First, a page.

What a fun title! Just makes you eager to read the post, right? Way more fun than “who is the sexiest man/woman”.
I just watched the new Enola Holmes movie on Netflix, which is well-made with some little clunky bits. Mostly what I appreciated about it was that it understood Sherlock Holmes’ world as a place of terrible injustice, and Sherlock himself as a feminist. The new Sherlock show, the one with Benedict Cumberbatch, lost me when it introduced Irene Adler and started to make Sherlock into a bit of a misogynist. That’s not the case at all, only a very superficial reading of his books would have you come away with that.
Sherlock Holmes was a fictional character and part of fictional stories written in a particular time and place. Our stereotype of that time and place was that everyone was less “progressive” than we are now. We are ready for misogyny, racism, classism, etc. etc. And so as soon as we see a horse drawn carriage, or read about a man calling a woman “Madam”, that is what we expect. But that is not always the case, or even often the case. Especially with pop culture, the reason pop culture becomes popular, and remains popular, is because it speaks to the populous, the common man or woman. I’ll put it another way, the reason someone would create pop culture is because they believe the populous has value, they are interested in them.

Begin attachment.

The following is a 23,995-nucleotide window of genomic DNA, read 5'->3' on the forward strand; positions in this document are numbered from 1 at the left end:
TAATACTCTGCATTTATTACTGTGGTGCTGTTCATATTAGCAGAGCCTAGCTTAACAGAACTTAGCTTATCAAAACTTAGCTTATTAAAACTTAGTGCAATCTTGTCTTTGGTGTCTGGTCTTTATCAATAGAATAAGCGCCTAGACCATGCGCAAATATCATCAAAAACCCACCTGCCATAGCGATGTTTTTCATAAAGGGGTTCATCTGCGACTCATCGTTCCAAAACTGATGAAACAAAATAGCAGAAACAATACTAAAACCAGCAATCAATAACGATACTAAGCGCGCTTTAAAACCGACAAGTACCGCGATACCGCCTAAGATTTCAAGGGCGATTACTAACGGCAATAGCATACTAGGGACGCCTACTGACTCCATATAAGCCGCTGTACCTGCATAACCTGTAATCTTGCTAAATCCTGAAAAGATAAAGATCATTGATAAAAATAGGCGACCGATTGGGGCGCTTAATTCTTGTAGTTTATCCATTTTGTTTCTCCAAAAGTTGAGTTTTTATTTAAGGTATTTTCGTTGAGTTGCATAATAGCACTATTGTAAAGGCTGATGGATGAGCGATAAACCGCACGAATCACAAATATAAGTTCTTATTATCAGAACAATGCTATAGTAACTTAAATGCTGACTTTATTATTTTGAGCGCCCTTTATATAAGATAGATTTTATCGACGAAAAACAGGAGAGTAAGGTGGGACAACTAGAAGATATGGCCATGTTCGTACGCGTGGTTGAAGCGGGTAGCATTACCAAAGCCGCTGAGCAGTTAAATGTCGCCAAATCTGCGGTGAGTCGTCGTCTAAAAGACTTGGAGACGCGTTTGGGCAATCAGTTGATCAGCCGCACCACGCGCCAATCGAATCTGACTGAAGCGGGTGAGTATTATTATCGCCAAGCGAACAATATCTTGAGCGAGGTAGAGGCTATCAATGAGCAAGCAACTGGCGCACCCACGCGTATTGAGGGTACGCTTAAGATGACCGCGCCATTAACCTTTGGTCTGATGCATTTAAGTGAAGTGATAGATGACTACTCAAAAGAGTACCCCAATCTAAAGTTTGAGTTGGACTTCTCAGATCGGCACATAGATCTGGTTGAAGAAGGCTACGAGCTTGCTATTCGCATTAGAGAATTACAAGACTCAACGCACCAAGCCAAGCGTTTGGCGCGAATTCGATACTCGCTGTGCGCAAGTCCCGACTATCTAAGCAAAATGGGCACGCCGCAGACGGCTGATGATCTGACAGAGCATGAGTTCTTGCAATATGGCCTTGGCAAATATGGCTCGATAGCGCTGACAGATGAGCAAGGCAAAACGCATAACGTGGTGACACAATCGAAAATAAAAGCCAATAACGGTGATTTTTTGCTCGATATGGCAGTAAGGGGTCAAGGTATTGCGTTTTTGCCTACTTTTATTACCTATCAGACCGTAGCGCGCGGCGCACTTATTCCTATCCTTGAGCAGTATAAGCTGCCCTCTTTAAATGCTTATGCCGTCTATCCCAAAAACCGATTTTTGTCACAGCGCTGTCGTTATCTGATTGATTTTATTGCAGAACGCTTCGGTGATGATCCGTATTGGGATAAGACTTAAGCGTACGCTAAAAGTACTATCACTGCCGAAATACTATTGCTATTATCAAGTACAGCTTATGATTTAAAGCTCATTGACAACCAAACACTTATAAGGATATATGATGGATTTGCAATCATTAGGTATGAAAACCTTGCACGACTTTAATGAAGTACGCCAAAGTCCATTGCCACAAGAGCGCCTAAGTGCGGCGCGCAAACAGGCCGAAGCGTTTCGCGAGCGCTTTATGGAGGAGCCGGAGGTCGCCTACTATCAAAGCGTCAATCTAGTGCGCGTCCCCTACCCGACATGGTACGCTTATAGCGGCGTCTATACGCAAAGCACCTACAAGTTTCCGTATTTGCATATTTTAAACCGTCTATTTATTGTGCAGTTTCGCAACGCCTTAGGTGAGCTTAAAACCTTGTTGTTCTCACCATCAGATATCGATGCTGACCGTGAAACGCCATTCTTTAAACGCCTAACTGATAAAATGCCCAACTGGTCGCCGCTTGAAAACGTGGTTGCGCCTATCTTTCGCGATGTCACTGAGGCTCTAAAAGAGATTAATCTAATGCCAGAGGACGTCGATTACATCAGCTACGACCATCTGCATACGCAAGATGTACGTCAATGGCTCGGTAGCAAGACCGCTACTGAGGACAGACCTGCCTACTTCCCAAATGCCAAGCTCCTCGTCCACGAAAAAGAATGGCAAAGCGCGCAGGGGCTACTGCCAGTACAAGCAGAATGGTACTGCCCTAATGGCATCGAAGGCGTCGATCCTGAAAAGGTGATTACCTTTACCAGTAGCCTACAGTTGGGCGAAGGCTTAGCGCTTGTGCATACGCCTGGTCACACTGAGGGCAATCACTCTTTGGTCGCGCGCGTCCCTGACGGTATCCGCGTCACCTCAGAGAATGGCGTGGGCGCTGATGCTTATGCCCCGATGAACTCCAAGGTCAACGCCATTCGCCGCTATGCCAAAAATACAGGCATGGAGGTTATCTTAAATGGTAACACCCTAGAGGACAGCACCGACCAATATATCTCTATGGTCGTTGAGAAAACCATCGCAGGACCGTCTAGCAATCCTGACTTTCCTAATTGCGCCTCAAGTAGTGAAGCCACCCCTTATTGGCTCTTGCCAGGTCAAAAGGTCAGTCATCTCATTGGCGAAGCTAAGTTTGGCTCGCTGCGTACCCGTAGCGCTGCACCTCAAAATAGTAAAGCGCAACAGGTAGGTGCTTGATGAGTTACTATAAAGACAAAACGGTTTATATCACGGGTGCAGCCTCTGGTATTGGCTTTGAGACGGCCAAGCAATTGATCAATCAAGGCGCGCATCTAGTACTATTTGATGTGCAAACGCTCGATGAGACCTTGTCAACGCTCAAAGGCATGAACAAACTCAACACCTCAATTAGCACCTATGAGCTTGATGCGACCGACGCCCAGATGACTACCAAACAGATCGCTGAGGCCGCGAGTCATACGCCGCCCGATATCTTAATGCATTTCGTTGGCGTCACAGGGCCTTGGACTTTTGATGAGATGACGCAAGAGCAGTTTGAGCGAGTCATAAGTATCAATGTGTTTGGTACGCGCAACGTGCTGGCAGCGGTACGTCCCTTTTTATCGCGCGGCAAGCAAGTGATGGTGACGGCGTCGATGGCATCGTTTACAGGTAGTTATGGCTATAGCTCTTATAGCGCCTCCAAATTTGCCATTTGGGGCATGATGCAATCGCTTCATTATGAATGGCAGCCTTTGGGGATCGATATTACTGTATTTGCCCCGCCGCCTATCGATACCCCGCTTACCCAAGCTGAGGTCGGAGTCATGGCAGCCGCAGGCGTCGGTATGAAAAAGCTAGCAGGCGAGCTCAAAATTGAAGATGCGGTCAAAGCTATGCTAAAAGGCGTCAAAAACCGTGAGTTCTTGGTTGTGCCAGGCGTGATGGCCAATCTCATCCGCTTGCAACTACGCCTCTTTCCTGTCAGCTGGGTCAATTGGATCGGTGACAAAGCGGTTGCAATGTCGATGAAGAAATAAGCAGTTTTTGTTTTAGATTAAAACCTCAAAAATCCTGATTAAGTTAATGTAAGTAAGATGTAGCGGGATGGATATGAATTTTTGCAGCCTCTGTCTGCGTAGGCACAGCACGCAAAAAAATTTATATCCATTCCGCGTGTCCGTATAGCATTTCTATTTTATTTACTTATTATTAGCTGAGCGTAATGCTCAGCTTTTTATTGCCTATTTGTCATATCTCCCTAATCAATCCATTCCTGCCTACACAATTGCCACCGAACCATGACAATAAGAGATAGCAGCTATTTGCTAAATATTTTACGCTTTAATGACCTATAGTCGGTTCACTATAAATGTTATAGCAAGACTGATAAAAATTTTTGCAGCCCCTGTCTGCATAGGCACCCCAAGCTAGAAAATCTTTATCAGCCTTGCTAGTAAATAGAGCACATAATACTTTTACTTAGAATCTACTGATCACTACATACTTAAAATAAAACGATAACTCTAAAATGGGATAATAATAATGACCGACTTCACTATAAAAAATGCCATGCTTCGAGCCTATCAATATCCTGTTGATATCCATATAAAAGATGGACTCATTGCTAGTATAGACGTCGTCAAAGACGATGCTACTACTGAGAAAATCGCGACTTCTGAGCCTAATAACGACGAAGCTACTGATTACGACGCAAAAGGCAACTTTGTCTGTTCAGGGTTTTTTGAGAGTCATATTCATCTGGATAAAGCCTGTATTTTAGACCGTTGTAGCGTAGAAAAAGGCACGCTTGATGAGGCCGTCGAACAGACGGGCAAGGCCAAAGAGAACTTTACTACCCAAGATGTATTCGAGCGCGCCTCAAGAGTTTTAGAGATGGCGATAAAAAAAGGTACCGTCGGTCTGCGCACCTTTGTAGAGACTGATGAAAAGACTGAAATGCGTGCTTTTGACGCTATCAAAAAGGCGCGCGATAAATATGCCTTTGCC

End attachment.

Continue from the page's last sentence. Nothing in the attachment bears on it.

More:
Sherlock, again and again, works for a female client. He helps woman escape abusive guardians, blackmailers threatening them for past romantic affairs, men pursuing them romantically, and over and over again simply intelligent women who have stumbled upon a mystery and know that Sherlock is the only man in England who will trust their judgement. In England at the time, women were trapped by the law and by society, and by the newspapers, and by the railways, and all the other modes of “progress”, in the same way that they were freed by them. This is what Conan Doyle hit upon in his stories, the way the tools of rapidly changing England could be used to both free and trap Holmes’ clients. His clients, who were often female, often lower class, often foreign outsiders, all kinds of powerless who gained power through Sherlock. Its the flipside of the other recurring Sherlock theme, his rejection of cases offered by the rich and powerful. He is egalitarian, he has no interest in helping the rich stay rich, he is only interested in interesting cases.